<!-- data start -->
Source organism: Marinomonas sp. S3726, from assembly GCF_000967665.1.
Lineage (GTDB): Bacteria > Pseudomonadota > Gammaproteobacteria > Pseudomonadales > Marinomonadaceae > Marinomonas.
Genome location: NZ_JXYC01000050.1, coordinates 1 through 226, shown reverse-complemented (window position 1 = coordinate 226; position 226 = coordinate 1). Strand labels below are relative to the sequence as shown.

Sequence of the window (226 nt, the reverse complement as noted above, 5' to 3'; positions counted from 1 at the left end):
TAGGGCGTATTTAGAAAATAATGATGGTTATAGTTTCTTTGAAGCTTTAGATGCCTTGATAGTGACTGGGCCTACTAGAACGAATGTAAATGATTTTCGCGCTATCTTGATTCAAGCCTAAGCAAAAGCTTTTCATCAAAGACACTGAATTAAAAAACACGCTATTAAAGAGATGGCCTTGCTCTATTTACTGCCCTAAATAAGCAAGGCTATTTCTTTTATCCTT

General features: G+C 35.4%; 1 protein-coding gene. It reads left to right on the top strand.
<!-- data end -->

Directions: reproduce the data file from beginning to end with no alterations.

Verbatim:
Source organism: Marinomonas sp. S3726, from assembly GCF_000967665.1.
Lineage (GTDB): Bacteria > Pseudomonadota > Gammaproteobacteria > Pseudomonadales > Marinomonadaceae > Marinomonas.
Genome location: NZ_JXYC01000050.1, coordinates 1 through 226, shown reverse-complemented (window position 1 = coordinate 226; position 226 = coordinate 1). Strand labels below are relative to the sequence as shown.

Sequence of the window (226 nt, the reverse complement as noted above, 5' to 3'; positions counted from 1 at the left end):
TAGGGCGTATTTAGAAAATAATGATGGTTATAGTTTCTTTGAAGCTTTAGATGCCTTGATAGTGACTGGGCCTACTAGAACGAATGTAAATGATTTTCGCGCTATCTTGATTCAAGCCTAAGCAAAAGCTTTTCATCAAAGACACTGAATTAAAAAACACGCTATTAAAGAGATGGCCTTGCTCTATTTACTGCCCTAAATAAGCAAGGCTATTTCTTTTATCCTT

General features: G+C 35.4%; 1 protein-coding gene. It reads left to right on the top strand.